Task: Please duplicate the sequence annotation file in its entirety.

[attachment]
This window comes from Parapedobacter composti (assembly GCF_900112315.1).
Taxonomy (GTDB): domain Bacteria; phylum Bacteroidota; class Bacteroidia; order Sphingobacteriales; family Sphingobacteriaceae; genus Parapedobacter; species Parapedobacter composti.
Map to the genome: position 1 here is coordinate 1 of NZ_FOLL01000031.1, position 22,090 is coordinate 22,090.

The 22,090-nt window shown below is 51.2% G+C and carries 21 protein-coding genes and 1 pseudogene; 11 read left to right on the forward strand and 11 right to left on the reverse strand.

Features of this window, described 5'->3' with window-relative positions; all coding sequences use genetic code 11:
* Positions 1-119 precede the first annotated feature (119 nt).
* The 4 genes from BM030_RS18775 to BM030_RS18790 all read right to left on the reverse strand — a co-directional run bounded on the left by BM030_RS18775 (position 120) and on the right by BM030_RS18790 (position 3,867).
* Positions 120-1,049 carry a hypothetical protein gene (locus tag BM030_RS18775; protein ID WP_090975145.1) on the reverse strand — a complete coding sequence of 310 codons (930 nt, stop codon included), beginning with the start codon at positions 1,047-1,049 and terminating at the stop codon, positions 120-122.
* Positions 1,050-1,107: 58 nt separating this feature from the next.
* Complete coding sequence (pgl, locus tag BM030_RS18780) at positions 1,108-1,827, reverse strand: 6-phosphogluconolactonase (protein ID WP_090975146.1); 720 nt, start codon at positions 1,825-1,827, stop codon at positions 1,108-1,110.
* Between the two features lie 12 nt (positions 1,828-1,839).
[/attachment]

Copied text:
This window comes from Parapedobacter composti (assembly GCF_900112315.1).
Taxonomy (GTDB): domain Bacteria; phylum Bacteroidota; class Bacteroidia; order Sphingobacteriales; family Sphingobacteriaceae; genus Parapedobacter; species Parapedobacter composti.
Map to the genome: position 1 here is coordinate 1 of NZ_FOLL01000031.1, position 22,090 is coordinate 22,090.

The 22,090-nt window shown below is 51.2% G+C and carries 21 protein-coding genes and 1 pseudogene; 11 read left to right on the forward strand and 11 right to left on the reverse strand.

Features of this window, described 5'->3' with window-relative positions; all coding sequences use genetic code 11:
* Positions 1-119 precede the first annotated feature (119 nt).
* The 4 genes from BM030_RS18775 to BM030_RS18790 all read right to left on the reverse strand — a co-directional run bounded on the left by BM030_RS18775 (position 120) and on the right by BM030_RS18790 (position 3,867).
* Positions 120-1,049 carry a hypothetical protein gene (locus tag BM030_RS18775; protein ID WP_090975145.1) on the reverse strand — a complete coding sequence of 310 codons (930 nt, stop codon included), beginning with the start codon at positions 1,047-1,049 and terminating at the stop codon, positions 120-122.
* Positions 1,050-1,107: 58 nt separating this feature from the next.
* Complete coding sequence (pgl, locus tag BM030_RS18780) at positions 1,108-1,827, reverse strand: 6-phosphogluconolactonase (protein ID WP_090975146.1); 720 nt, start codon at positions 1,825-1,827, stop codon at positions 1,108-1,110.
* Between the two features lie 12 nt (positions 1,828-1,839).